During his first tour, Neely said that, although it was challenging, he became a better supply officer and leader.
“I learned a lot of lessons during my time on the Halsey,” said Neely. “Things like the importance of following up with people, and how and when to properly delegate. I also gained a lot of experience in my field.”
Now, Neely is ready to bring that experience to the Reserve side of the Navy. He is currently transitioning to his first Navy Reserve unit, a special warfare command.
“I’m really looking forward to working with the special operations community,” said Neely. “I am the kind of person to just get the job done, and I don’t make excuses. I’m excited for the chance to work with other Sailors like that. They’re the best warfighters in the world.”
Neely stated that, not only has the Navy Reserve given him a unique opportunity to finally work with and support the special warfare community, but it has also allowed him to explore more opportunities in the civilian world.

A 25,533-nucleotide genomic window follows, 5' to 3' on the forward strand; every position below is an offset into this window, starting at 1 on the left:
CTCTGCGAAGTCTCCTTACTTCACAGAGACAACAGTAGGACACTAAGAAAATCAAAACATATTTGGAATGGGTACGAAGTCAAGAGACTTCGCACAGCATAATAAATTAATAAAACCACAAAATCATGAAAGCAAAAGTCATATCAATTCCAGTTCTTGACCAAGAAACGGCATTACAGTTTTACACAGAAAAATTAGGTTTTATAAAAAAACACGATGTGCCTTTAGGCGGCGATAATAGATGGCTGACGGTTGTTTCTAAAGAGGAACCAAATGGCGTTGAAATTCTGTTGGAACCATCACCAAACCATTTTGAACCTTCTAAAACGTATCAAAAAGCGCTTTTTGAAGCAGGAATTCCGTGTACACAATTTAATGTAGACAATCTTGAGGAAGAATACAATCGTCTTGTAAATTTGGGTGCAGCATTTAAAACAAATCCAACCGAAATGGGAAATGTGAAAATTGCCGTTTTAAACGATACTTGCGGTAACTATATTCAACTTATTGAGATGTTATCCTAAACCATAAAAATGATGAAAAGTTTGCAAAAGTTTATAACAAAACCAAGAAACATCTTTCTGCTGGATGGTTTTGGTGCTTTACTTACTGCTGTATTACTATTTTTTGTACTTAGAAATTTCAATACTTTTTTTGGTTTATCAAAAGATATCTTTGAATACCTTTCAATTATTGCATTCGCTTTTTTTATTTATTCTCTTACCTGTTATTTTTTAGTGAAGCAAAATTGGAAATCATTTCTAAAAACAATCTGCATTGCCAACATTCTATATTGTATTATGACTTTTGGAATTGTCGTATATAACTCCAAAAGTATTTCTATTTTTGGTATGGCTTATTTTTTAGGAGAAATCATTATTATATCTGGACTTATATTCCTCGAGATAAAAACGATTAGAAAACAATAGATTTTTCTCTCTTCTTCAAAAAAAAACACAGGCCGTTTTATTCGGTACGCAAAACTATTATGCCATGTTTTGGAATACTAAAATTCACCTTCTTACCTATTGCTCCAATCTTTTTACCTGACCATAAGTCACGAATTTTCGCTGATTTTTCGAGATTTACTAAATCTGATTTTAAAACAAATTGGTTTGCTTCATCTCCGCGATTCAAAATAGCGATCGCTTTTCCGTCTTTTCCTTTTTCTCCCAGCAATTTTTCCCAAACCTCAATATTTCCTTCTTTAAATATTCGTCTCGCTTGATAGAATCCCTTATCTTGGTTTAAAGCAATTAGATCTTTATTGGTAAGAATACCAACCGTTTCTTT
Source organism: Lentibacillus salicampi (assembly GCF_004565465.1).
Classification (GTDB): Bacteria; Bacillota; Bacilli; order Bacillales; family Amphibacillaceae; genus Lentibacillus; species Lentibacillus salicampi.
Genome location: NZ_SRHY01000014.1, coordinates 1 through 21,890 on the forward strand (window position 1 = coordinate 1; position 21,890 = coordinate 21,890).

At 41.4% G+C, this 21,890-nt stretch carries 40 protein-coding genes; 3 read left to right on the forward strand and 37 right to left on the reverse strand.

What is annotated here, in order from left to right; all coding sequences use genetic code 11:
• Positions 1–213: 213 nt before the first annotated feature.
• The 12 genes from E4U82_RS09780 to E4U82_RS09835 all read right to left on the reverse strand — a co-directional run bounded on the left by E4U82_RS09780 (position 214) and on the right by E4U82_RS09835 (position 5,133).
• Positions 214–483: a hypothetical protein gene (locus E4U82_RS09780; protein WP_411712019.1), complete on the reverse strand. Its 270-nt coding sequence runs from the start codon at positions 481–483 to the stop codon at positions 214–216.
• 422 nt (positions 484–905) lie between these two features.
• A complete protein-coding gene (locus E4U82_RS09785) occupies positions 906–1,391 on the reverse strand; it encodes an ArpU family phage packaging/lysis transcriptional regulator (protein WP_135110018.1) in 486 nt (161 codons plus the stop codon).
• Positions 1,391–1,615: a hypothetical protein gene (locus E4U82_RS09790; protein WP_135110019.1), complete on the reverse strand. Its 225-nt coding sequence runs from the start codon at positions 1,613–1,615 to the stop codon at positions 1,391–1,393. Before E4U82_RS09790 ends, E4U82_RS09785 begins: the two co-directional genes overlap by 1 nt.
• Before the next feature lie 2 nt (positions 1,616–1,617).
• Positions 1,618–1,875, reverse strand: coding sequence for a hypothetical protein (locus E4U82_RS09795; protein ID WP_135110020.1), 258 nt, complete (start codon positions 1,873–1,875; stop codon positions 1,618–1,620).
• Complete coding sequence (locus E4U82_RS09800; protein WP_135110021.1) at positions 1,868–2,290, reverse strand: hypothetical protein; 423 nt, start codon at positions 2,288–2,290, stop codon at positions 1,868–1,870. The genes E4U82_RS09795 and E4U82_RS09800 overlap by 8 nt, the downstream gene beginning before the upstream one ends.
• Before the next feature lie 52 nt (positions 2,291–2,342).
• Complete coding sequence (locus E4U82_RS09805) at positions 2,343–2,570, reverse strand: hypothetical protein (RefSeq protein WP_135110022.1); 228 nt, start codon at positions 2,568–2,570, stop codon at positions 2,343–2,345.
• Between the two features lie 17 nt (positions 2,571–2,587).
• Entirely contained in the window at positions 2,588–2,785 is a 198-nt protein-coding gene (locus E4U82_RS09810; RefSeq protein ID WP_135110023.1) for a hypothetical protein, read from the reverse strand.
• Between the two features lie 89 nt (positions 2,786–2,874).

“I have a lot of goals I want to achieve on the civilian side, and by transitioning to the Navy Reserve, I have a lot more opportunity to work toward achieving them,” said Neely.
In the Spartan Race circuit, he competes in the 25-29 age group, with fellow peers who he terms "weekend warriors" - in other words, people who have a similar passion for fitness, but make it a hobby and priority in their free time, rather than a career.
Neely finished 3rd place in the 2022 Spartan U.S. National Series, 2nd place in the 2021 Obstacle Course Racing World Championships, has set course records in endurance races, and is training for a world title in 2023.
He also owns a property that he has turned into a retreat, where he hosts obstacle course camps, clinics, team building camps, and small group retreats, something he finds peace doing.
“Endurance racing and obstacle courses are two things I really enjoy,” said Neely. “I was invited to an invite only endurance racing event in Abu Dhabi and I finished sixth in the world, so putting on this type of event for other people is a lot of fun. I feel really in my element.”